I stumbled across THREE.js’s prototype editor earlier – http://threejs.org/editor/ – and a few of its editing concepts might be interesting to consider in general:
- Object Translations:
- To move linearly, you grab an axis.
- To move along the ground, you grab a planar handle (like below image).
- To move within screen space, you grab at the center point.
I like how this compresses 7 translation possibilities into 3 kinds of gestures that only require 1 controller button to use (and a pointing device – but without need of keyboard). Also the axis and planar handles are symbolic representations of their effects.
This factoring appears to offer incremental “dexterity zones” – ie: grabbing at the axes is easier compared to grabbing at the planar handles, which in turn are easier to grab than the singularity in the middle. I believe that’s in dexterity-order for performing actual translations once activated too.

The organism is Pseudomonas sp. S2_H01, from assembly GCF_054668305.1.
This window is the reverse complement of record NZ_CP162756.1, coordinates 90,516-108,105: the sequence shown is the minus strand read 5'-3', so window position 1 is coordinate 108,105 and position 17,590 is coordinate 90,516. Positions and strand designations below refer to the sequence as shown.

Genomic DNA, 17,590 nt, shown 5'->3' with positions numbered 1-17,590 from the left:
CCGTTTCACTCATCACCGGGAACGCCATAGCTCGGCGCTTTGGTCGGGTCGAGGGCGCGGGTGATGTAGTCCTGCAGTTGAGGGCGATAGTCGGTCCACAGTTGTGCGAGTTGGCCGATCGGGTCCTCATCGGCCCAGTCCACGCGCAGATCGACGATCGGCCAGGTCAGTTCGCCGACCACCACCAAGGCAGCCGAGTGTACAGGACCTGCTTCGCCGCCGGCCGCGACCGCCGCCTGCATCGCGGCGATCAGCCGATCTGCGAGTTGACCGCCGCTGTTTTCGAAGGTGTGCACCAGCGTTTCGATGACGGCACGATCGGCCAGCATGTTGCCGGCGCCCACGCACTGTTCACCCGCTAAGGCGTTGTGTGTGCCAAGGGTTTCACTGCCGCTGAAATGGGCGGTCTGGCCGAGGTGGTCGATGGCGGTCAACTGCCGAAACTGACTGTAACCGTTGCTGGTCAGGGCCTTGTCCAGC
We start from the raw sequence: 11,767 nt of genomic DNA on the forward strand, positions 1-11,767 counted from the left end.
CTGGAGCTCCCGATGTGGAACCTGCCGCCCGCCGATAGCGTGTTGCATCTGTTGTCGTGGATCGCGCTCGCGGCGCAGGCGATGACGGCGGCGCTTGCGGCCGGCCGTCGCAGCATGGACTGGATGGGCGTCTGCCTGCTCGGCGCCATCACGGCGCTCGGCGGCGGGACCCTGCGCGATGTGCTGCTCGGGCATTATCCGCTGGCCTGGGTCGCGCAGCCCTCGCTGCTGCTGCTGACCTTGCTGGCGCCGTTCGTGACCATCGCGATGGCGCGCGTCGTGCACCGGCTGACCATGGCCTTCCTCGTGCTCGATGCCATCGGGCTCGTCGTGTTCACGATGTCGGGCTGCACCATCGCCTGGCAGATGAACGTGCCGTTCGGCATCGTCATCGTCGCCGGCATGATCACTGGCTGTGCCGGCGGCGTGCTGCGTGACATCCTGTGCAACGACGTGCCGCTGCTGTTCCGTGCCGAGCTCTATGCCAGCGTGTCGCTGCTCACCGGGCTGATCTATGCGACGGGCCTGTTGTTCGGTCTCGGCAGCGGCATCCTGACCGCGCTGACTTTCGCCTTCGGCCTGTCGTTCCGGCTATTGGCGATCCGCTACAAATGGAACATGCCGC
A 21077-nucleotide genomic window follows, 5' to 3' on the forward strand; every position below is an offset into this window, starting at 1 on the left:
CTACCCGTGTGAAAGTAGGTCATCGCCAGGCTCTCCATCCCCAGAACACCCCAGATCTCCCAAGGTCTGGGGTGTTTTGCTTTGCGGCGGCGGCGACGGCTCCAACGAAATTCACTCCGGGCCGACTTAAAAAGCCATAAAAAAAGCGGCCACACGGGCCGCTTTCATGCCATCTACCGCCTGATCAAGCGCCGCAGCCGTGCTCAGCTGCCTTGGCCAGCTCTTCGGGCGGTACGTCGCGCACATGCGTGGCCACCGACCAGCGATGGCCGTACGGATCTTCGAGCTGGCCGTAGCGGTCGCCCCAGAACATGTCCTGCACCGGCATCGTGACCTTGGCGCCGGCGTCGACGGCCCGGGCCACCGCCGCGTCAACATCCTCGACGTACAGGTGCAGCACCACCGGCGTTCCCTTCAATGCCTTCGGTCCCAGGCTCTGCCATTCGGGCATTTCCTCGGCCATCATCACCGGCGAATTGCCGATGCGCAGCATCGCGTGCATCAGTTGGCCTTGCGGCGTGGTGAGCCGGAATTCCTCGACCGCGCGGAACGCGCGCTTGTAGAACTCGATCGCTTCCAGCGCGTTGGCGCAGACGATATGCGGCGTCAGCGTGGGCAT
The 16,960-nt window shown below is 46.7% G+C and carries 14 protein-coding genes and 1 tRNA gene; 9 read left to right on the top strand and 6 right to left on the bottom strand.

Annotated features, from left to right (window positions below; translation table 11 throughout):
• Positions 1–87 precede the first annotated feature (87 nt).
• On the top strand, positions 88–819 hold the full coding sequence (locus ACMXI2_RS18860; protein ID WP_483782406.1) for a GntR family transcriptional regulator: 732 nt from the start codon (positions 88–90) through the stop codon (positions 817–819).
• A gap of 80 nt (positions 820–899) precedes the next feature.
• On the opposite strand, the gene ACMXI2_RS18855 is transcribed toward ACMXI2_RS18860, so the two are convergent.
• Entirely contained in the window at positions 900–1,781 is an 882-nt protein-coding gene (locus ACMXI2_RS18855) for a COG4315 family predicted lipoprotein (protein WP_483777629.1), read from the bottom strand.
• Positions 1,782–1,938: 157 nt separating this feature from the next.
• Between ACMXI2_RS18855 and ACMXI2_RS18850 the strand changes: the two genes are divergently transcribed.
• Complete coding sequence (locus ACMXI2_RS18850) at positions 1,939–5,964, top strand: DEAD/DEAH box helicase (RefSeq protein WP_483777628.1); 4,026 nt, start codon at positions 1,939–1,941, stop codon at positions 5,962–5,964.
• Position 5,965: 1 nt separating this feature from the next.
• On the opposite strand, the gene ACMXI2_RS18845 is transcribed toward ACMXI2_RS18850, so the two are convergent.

- Uses a command-pattern implementation with built-in persistence.
- (if curious their documentation has more details)
This seems like a powerful pattern for decoupling the concept of “editing session” from local time and space (even without a centralized server). Right now it seems to be used for restoring the undo stack across page refreshes, but something like “macros” can be recorded by causing undo histories and distributing/playing back elsewhere/later (provided something like keyframes can be found).
- The whole Scene can be “published” into a self-contained Zip file…
I like this kind of bundling because it means artifacts can be “passed around” as single files, but without necessarily becoming obfuscated as a side-effect – ie: they could remain well-organized while still supporting binary and compression. Fun nathanoid: just about everything with the THREE editor appears to run locally in the browser – including import, export and publishing to Zipfile.
There are some other neat “game” concepts in there too, but nothing that struck me as noteworthy just yet.